As human beings, we unconsciously seek unity, order. We developed this natural instinct to look for order and relationships in nature so that we could predict the world around us for survival purposes. And it is still valid in our daily environment. Lining up at Starbucks for our turn to get our java is what we naturally do, partly because it is the way to behave in society, partly because it is order. And the two intersect, indeed. Or, to most, a bookshelf with neatly stacked up books is more appealing and easier to peruse than a confusing one where literature is haphazardly piled up. Examples are infinite.
This idea is valid as well in the artworld. A painting will be more successful and more appreciated if it presents unity to its viewer since recognizing patterns and order will give them pleasure. Thus the job of the artist is to simplify what can appear unclear, represent patterns in nature’s various displays, which can be confusing, bring harmony through repetition, create a dominant area to make a statement, and add variety using contrast. Easier said than done and I feel it is through constant observation, practice and pausing that the artist will succeed. And if you think of painters such as Jackson Pollock and feel that all it is is a bunch of paint thrown onto a canvas on the floor, keep in mind that he may have started that way but knew what he was doing and towards what he was heading (once again, read order).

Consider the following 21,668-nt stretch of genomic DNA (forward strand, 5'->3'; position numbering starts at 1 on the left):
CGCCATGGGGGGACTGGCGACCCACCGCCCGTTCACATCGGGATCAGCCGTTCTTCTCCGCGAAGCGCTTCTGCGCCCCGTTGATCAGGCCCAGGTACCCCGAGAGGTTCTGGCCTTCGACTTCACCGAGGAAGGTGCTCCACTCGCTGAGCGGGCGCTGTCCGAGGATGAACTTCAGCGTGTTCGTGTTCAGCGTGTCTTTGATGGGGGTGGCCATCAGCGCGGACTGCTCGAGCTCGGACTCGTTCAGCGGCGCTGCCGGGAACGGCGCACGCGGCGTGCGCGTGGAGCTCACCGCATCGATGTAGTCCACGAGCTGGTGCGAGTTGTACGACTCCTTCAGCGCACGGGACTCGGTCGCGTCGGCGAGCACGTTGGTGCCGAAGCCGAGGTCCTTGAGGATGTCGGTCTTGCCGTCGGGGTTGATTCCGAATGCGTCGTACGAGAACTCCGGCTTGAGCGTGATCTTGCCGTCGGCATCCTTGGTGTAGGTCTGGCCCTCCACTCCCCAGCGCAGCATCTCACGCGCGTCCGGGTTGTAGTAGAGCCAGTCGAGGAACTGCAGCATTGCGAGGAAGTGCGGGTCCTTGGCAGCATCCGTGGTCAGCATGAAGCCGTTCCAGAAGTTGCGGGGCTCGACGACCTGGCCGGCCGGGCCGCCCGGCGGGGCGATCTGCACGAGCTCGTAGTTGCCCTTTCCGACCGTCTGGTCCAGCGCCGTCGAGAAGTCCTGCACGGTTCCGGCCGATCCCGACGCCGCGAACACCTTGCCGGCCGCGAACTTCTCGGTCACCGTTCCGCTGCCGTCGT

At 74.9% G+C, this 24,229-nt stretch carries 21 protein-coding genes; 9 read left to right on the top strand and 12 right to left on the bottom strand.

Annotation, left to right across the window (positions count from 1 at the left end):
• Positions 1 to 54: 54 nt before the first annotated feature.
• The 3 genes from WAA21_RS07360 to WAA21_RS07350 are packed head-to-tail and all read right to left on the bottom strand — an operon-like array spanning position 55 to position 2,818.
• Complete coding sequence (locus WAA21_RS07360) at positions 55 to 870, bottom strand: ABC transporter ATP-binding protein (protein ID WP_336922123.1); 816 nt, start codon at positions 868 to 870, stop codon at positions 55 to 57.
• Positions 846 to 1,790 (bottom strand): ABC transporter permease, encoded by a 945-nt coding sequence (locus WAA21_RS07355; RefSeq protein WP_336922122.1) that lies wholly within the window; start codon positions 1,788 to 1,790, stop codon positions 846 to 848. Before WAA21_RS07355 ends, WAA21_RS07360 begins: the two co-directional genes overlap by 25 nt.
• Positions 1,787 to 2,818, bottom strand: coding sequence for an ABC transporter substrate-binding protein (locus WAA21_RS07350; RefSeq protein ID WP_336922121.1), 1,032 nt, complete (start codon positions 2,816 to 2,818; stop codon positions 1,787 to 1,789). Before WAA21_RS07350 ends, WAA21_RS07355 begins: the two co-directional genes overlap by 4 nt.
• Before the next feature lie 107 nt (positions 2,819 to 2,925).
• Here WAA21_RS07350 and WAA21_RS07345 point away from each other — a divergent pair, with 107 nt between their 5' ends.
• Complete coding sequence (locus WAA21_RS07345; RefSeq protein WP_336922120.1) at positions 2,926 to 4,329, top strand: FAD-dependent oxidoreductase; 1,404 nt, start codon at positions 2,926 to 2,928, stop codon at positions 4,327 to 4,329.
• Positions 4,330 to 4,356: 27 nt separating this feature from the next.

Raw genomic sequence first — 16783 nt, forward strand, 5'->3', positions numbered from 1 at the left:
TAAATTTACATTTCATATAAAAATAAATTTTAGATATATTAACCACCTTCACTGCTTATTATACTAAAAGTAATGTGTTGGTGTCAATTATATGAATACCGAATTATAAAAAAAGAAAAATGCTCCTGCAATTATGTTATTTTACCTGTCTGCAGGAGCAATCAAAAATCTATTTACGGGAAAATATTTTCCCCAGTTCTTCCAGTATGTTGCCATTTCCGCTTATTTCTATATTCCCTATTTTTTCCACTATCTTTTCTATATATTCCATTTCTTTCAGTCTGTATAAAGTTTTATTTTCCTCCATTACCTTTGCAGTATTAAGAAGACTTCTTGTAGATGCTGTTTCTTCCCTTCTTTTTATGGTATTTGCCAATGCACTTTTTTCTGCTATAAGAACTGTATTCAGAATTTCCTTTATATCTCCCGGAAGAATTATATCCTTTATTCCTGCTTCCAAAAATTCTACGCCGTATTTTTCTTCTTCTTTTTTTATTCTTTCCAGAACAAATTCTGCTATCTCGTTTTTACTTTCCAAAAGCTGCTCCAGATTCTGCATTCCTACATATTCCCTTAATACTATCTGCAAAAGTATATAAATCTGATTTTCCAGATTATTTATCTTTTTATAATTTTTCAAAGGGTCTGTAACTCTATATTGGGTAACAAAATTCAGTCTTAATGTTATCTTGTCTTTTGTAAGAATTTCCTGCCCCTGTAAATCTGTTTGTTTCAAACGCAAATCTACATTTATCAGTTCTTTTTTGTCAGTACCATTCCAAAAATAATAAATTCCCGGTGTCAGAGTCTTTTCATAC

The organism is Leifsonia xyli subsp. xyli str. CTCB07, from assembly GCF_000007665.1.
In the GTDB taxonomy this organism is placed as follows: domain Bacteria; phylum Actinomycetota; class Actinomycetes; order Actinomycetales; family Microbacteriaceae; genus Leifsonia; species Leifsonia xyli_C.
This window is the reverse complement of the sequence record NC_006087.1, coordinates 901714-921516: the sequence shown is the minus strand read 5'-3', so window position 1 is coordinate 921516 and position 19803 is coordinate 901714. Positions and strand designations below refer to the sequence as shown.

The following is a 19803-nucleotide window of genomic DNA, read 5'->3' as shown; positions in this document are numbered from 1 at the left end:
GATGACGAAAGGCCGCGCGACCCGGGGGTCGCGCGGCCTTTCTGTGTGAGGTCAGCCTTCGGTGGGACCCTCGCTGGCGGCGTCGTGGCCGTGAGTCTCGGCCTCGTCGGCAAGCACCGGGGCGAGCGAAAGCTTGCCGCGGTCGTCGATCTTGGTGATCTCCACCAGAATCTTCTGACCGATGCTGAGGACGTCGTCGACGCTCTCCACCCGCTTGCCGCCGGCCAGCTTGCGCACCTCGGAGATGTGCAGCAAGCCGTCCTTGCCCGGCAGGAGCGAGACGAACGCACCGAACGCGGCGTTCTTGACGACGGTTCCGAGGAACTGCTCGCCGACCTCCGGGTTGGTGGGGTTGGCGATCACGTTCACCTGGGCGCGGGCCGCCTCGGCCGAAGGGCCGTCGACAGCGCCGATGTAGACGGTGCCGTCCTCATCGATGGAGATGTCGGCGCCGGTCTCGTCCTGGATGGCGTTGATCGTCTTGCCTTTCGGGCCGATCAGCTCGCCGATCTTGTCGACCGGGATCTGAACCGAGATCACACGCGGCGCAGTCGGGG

I can see that I naturally seek balance as, lately, I often like to split my paintings in 2 equal halves. It is partly graphic design’s influence, since I was a designer for many years, and partly my way of finding order, with the two intersecting here too. I am not necessarily a fan of symmetry, but there is something visually soothing about an area equally divided. Yet, if those halves are equal, they are never similar: I bring interest to both, using the principles I mentioned above, repetition, contrast, harmony, and variety. The painting above is an example of that: I made a point of keeping an assessing and editing eye on all areas (which is I do with all paintings). I feel that the result works and provides both a peaceful feeling with the vast field stretching ahead, and some tension with the ominous storm in the distance. Let me know your thoughts if you wish.